Q: I went on a vacation years ago with one of my closest friends and her friends. On a night on the town, I was drugged and ended up being fondled and kissed by a man my group had met earlier.
I returned home and never said anything about the incident to my boyfriend of almost 10 years. I now want to seriously start considering marriage, however I feel wracked with guilt that I allowed myself to be put in such a precarious situation, and that I have never told the one I love. Do you think telling him this long after (almost six years) would do more harm than good?
A: This did not happen to you because "I allowed myself to be put in such a precarious situation," but because you were drugged and assaulted. That's it. It was wrong and awful and a crime and you deserve care and support, not condemnation — primarily from yourself but from others, too.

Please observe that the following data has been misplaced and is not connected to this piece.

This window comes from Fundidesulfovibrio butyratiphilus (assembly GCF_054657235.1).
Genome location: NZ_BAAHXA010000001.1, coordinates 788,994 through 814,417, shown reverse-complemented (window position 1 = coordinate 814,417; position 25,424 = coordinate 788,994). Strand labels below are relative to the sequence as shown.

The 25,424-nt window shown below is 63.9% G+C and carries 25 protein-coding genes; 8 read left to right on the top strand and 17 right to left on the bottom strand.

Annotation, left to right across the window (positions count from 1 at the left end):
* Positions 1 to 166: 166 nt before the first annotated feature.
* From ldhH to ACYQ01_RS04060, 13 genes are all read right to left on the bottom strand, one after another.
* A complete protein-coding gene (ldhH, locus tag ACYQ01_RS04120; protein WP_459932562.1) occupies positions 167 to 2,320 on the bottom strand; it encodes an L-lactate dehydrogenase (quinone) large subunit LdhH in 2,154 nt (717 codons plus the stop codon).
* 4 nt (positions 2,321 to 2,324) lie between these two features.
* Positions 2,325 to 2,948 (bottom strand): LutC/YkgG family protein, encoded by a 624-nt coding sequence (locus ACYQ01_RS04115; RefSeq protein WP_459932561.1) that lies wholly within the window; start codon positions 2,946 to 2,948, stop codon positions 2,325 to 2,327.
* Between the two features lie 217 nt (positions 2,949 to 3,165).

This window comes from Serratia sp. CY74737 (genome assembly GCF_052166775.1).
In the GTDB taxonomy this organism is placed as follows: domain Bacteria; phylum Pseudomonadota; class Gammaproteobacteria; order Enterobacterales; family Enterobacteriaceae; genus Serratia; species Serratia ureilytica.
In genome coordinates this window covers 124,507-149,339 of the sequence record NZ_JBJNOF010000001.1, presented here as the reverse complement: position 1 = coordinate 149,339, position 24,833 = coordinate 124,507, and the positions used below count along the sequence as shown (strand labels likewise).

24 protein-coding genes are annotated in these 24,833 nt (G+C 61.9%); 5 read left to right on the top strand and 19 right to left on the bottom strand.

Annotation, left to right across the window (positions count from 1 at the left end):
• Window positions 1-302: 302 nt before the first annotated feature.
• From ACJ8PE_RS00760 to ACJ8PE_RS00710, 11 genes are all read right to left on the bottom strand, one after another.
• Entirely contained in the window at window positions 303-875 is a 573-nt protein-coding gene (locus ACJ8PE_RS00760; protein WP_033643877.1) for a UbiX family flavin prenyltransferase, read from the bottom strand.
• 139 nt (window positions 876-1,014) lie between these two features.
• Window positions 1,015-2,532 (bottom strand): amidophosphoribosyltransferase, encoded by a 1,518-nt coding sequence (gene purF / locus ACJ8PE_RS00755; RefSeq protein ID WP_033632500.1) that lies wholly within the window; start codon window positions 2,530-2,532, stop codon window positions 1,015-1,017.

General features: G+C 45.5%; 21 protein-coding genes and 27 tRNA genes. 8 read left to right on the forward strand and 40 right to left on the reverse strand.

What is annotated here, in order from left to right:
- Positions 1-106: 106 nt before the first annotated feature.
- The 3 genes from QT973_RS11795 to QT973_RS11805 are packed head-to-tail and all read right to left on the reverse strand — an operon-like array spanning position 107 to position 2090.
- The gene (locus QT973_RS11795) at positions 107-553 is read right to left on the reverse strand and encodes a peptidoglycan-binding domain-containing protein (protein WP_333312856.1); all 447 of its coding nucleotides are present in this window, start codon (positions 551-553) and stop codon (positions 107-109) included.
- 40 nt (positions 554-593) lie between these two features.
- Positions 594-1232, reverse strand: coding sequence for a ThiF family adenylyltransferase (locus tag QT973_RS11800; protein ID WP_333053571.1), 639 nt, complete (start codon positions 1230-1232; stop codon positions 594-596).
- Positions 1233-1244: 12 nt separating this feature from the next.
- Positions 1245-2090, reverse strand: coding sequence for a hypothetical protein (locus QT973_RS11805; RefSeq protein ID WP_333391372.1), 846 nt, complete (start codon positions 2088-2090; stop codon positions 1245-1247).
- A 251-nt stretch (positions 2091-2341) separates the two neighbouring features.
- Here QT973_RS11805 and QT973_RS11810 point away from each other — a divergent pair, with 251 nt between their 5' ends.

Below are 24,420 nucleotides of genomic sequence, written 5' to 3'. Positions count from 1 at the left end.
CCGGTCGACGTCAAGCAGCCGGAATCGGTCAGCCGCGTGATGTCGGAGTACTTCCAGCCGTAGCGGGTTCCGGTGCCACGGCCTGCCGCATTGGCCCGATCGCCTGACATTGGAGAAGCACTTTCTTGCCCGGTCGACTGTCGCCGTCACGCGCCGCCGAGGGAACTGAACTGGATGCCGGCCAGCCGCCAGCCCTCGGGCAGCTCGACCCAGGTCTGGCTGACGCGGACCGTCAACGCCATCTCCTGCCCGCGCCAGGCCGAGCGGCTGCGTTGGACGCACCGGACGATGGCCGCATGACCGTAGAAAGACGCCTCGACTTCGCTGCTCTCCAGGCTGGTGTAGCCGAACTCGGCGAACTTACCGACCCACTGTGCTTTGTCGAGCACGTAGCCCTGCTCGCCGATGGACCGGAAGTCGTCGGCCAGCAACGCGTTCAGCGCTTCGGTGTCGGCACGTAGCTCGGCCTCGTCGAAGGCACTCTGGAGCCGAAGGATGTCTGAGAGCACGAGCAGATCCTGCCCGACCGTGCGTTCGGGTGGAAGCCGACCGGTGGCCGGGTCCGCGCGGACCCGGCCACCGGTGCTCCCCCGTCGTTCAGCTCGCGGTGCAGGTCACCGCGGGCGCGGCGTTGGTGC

Please tell someone about this who is trained to help you. Discussing this crime will also help you decide when and how to tell people you love. Take care.
Dad's 'discomfort" smells like racism
Q: My husband is uncomfortable with our 20-year-old white son dating a black woman. When he asks why his feelings are wrong, what can I say besides, "Because they are"?
What Can I Say?
A: What I'd like to know, and what you need to know to go forward: What is at the front of his mind here? Is he worried this choice will make your son's life harder? That's the old I'm-not-a-racist-but-everyone-else-is dodge. Or was he raised amid biases he never questioned? Or is he just a freestanding bigot and circumstances never lined up in a way that revealed this to you before?
So find out. You have to do better than "because they are" if you want him to do better than "uncomfortable feelings."